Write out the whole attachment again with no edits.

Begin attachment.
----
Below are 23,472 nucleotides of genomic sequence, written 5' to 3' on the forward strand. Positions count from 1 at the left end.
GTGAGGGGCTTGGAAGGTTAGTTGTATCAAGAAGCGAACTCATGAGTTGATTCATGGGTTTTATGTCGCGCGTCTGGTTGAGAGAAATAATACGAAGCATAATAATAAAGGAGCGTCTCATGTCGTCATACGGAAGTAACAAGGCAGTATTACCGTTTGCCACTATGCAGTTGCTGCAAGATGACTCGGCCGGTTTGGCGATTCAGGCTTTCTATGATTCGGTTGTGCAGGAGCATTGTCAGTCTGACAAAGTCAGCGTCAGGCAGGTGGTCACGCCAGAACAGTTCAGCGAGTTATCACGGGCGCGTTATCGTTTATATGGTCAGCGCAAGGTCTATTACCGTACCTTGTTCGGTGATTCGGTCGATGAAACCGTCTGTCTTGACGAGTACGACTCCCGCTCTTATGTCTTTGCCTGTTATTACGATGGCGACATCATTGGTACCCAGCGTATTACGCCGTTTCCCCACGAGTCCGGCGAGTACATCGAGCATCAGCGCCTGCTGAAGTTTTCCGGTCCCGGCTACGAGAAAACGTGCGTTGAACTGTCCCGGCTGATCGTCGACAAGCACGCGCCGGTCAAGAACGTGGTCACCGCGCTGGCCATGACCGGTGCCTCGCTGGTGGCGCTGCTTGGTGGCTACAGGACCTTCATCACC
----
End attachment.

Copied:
Below are 23,472 nucleotides of genomic sequence, written 5' to 3' on the forward strand. Positions count from 1 at the left end.
GTGAGGGGCTTGGAAGGTTAGTTGTATCAAGAAGCGAACTCATGAGTTGATTCATGGGTTTTATGTCGCGCGTCTGGTTGAGAGAAATAATACGAAGCATAATAATAAAGGAGCGTCTCATGTCGTCATACGGAAGTAACAAGGCAGTATTACCGTTTGCCACTATGCAGTTGCTGCAAGATGACTCGGCCGGTTTGGCGATTCAGGCTTTCTATGATTCGGTTGTGCAGGAGCATTGTCAGTCTGACAAAGTCAGCGTCAGGCAGGTGGTCACGCCAGAACAGTTCAGCGAGTTATCACGGGCGCGTTATCGTTTATATGGTCAGCGCAAGGTCTATTACCGTACCTTGTTCGGTGATTCGGTCGATGAAACCGTCTGTCTTGACGAGTACGACTCCCGCTCTTATGTCTTTGCCTGTTATTACGATGGCGACATCATTGGTACCCAGCGTATTACGCCGTTTCCCCACGAGTCCGGCGAGTACATCGAGCATCAGCGCCTGCTGAAGTTTTCCGGTCCCGGCTACGAGAAAACGTGCGTTGAACTGTCCCGGCTGATCGTCGACAAGCACGCGCCGGTCAAGAACGTGGTCACCGCGCTGGCCATGACCGGTGCCTCGCTGGTGGCGCTGCTTGGTGGCTACAGGACCTTCATCACC